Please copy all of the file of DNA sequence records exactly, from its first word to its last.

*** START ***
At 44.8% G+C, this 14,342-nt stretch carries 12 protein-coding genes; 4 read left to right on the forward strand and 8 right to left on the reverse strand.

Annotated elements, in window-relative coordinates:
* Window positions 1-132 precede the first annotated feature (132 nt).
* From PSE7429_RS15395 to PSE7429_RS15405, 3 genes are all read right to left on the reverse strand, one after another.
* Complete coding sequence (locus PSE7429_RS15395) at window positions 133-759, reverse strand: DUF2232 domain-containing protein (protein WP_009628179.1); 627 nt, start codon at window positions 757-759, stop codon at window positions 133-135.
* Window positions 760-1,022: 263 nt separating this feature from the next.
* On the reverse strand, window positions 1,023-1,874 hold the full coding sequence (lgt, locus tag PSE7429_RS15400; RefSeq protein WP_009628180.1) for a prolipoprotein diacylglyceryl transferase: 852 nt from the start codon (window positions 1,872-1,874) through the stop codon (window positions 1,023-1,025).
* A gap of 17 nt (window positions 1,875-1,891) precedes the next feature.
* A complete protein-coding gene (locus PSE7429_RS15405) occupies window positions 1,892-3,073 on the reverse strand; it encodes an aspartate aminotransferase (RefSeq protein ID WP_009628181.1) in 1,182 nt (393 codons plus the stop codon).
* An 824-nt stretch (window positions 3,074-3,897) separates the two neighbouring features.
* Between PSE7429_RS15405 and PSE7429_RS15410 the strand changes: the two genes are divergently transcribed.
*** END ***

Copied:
At 44.8% G+C, this 14,342-nt stretch carries 12 protein-coding genes; 4 read left to right on the forward strand and 8 right to left on the reverse strand.

Annotated elements, in window-relative coordinates:
* Window positions 1-132 precede the first annotated feature (132 nt).
* From PSE7429_RS15395 to PSE7429_RS15405, 3 genes are all read right to left on the reverse strand, one after another.
* Complete coding sequence (locus PSE7429_RS15395) at window positions 133-759, reverse strand: DUF2232 domain-containing protein (protein WP_009628179.1); 627 nt, start codon at window positions 757-759, stop codon at window positions 133-135.
* Window positions 760-1,022: 263 nt separating this feature from the next.
* On the reverse strand, window positions 1,023-1,874 hold the full coding sequence (lgt, locus tag PSE7429_RS15400; RefSeq protein WP_009628180.1) for a prolipoprotein diacylglyceryl transferase: 852 nt from the start codon (window positions 1,872-1,874) through the stop codon (window positions 1,023-1,025).
* A gap of 17 nt (window positions 1,875-1,891) precedes the next feature.
* A complete protein-coding gene (locus PSE7429_RS15405) occupies window positions 1,892-3,073 on the reverse strand; it encodes an aspartate aminotransferase (RefSeq protein ID WP_009628181.1) in 1,182 nt (393 codons plus the stop codon).
* An 824-nt stretch (window positions 3,074-3,897) separates the two neighbouring features.
* Between PSE7429_RS15405 and PSE7429_RS15410 the strand changes: the two genes are divergently transcribed.